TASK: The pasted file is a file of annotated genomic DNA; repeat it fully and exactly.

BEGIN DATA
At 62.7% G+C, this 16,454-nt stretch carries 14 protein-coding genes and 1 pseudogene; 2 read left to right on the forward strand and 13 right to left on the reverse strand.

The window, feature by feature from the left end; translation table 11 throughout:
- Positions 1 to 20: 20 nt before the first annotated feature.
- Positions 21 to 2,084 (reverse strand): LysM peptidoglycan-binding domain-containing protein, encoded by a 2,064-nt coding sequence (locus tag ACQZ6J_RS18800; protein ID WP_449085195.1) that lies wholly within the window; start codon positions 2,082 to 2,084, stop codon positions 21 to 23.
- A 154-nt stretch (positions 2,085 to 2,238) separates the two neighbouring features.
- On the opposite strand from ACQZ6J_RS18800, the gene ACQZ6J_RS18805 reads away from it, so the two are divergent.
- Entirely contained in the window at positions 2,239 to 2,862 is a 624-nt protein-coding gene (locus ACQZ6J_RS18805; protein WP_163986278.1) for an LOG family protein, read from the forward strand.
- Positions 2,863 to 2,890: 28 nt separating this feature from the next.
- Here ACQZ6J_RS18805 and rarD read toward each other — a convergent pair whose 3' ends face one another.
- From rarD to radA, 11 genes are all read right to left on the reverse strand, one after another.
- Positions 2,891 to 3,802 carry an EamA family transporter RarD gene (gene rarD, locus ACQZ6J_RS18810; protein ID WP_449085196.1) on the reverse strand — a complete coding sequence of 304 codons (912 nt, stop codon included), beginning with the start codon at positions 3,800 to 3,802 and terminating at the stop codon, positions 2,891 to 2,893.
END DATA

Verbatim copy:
At 62.7% G+C, this 16,454-nt stretch carries 14 protein-coding genes and 1 pseudogene; 2 read left to right on the forward strand and 13 right to left on the reverse strand.

The window, feature by feature from the left end; translation table 11 throughout:
- Positions 1 to 20: 20 nt before the first annotated feature.
- Positions 21 to 2,084 (reverse strand): LysM peptidoglycan-binding domain-containing protein, encoded by a 2,064-nt coding sequence (locus tag ACQZ6J_RS18800; protein ID WP_449085195.1) that lies wholly within the window; start codon positions 2,082 to 2,084, stop codon positions 21 to 23.
- A 154-nt stretch (positions 2,085 to 2,238) separates the two neighbouring features.
- On the opposite strand from ACQZ6J_RS18800, the gene ACQZ6J_RS18805 reads away from it, so the two are divergent.
- Entirely contained in the window at positions 2,239 to 2,862 is a 624-nt protein-coding gene (locus ACQZ6J_RS18805; protein WP_163986278.1) for an LOG family protein, read from the forward strand.
- Positions 2,863 to 2,890: 28 nt separating this feature from the next.
- Here ACQZ6J_RS18805 and rarD read toward each other — a convergent pair whose 3' ends face one another.
- From rarD to radA, 11 genes are all read right to left on the reverse strand, one after another.
- Positions 2,891 to 3,802 carry an EamA family transporter RarD gene (gene rarD, locus ACQZ6J_RS18810; protein ID WP_449085196.1) on the reverse strand — a complete coding sequence of 304 codons (912 nt, stop codon included), beginning with the start codon at positions 3,800 to 3,802 and terminating at the stop codon, positions 2,891 to 2,893.